After the attacks on Pearl Harbor in December 1941, fear and suspicion were at a fever pitch. In February 1942, President Franklin Roosevelt signed Executive Order 9066, authorizing the War Department to create “military zones” which would prevent people of certain ethnic descent from entering “sensitive” areas. In March, Congress passed a law codifying the Executive Order and in May, people of Japanese descent were being put in concentration (or more nicely called, relocation or internment) camps.
Tens of thousands of West Coast residents were given almost no warning and only a week to ready themselves to be shipped off to points unknown. Many of them lost everything — their homes, their business, their bank accounts and almost all of their worldly possessions.
One internee, Himeo Tsumori, said “We knew something bad was coming but we had no idea we would be sent to concentration camps ... One Saturday afternoon I broke the wire at a track meet ... The next Saturday, I was behind barbed wire.”
West of Delta, Utah, lies a testament to a time when white Americans were driven by fear and racial prejudice. The Topaz Internment Site housed over 11,000 people in the three years of its existence out of the 120,000 total internees. About one-third were not U.S. citizens, while two-thirds were.
Walking through the barren landscape out in the west desert, one can see personal details in the detritus left behind. A broken make-up jar, remnants of plates, carpentry nails, tiny shells from the old inland sea, swept outside what used to be a front door and the haunting memory of how easy it was to turn an entire group of people into “them.”
Incredibly, some 500 young men interned in the camps volunteered or were drafted to go fight for the country that feared and spurned them. A couple of young men refused to go and were charged with draft-dodging. What an odd dichotomy: You can’t live among us but you can go die for us. Indeed, the 442 RCT and 100th Battalion, composed entirely of young Japanese-American boys suffered major war casualties — and also went on to become the U.S. Army’s most decorated unit in its history.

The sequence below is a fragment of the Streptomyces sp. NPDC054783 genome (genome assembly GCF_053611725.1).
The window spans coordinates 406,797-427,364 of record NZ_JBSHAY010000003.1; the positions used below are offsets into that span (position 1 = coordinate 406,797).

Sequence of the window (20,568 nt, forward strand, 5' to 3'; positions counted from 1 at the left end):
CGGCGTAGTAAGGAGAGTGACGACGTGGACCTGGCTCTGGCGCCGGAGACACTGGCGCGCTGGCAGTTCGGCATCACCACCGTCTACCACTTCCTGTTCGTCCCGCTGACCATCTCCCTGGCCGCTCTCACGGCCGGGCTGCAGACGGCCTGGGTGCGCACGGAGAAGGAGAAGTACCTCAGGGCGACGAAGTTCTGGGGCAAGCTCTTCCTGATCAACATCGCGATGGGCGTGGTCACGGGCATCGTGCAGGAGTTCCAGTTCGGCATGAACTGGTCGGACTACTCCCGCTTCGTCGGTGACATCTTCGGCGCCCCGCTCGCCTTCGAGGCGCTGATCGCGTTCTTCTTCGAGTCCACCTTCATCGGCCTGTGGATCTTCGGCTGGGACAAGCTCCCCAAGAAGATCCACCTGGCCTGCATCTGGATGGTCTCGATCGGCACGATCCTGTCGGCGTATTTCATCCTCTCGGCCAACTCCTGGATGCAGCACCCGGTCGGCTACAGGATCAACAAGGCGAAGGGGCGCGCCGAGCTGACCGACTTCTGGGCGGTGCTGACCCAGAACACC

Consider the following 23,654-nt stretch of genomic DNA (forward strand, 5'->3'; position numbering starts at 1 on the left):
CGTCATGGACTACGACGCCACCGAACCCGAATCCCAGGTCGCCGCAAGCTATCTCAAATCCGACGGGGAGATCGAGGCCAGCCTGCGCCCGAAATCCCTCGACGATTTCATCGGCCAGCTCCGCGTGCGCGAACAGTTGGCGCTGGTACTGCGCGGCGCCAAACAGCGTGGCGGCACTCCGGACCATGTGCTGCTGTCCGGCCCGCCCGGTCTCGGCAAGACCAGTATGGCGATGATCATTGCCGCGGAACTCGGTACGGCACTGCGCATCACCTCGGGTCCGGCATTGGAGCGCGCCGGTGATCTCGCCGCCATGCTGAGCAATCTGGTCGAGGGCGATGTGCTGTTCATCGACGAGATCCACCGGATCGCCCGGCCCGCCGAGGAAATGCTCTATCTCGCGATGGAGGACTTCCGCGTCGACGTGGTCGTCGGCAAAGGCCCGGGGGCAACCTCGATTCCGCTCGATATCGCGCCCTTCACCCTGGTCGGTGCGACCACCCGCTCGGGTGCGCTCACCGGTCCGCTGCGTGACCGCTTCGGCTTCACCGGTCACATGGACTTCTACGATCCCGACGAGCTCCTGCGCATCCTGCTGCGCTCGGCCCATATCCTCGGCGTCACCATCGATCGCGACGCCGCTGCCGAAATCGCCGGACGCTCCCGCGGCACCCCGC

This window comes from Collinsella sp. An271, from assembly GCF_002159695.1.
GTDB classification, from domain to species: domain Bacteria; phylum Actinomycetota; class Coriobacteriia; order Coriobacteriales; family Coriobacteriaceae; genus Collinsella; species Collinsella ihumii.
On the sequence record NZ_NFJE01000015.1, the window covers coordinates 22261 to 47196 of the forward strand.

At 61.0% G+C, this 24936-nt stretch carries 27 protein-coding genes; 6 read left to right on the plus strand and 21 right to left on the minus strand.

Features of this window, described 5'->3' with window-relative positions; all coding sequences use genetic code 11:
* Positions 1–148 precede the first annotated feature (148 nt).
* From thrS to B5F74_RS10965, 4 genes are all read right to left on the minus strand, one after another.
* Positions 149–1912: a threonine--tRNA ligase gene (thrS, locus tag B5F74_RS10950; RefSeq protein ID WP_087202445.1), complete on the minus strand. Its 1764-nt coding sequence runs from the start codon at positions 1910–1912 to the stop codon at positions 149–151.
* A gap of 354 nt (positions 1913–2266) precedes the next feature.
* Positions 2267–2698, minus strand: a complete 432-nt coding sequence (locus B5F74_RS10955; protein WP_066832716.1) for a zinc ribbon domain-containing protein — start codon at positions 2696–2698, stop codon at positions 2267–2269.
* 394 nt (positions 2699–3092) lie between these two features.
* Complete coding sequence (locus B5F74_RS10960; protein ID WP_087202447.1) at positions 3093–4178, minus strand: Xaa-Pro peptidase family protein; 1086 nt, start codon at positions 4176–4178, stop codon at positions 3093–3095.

In 1983, the Commission on Wartime Relocation and Internment of Civilians released its report on that dark period in our country’s history. The report, titled “Personal Justice Denied,” found “the broad historical causes which shaped these decisions were race prejudice, war hysteria and failure of political leadership.” A fourth has been listed as a failure of the populace to speak up.
There was one exception to this “failure of political leadership” and that was in the state of Hawaii. Approximately 40 percent of the 500,000 residents of the island state were of Japanese descent. Gov. Delos Edmond prevented the forced removal of 160,000 Japanese Americans living in his state, declaring “This is America and we must do things the American way.” Still, the Army and FBI removed approximately 2,000 Hawaiians on suspicion of “disloyalty.” Later investigations could not find a single case of sabotage by a Japanese-American before or during World War II.
The Topaz Museum in Delta is a decades-long labor of love by Jane Beckwith, current president of the Topaz Museum board and former high school English teacher who sent her students in Delta out into the community to start collecting stories in the early 1980’s.
The similarities between the internment camps of the 1940’s and today’s camps on our southern border are hard to miss. I asked Jane what lessons she thinks we should learn from the Topaz Internment Site. She listed four things. Be kind. Don’t give in to fear and don’t let others whip up fear. Third, we need leaders who will stand up and say “No,” just like the governor of Hawaii and, finally, we the people need to speak up for the underdog and the oppressed.
On the wall of the Topaz Museum hangs this quote from Dr. Maya Angelou:
“History, despite its wrenching pain,
Cannot be unlived, but if faced
With courage, need not be lived again.”
May we learn the lessons of history before we repeat the worst of history.
Holly Richardson, a contributor to The Salt Lake Tribune, is grateful for people like Jane Beckwith who have preserved our history so we may remember and learn. And, if you haven’t taken the trip to Delta to visit the Topaz Museum, do it. It’s well worth the drive.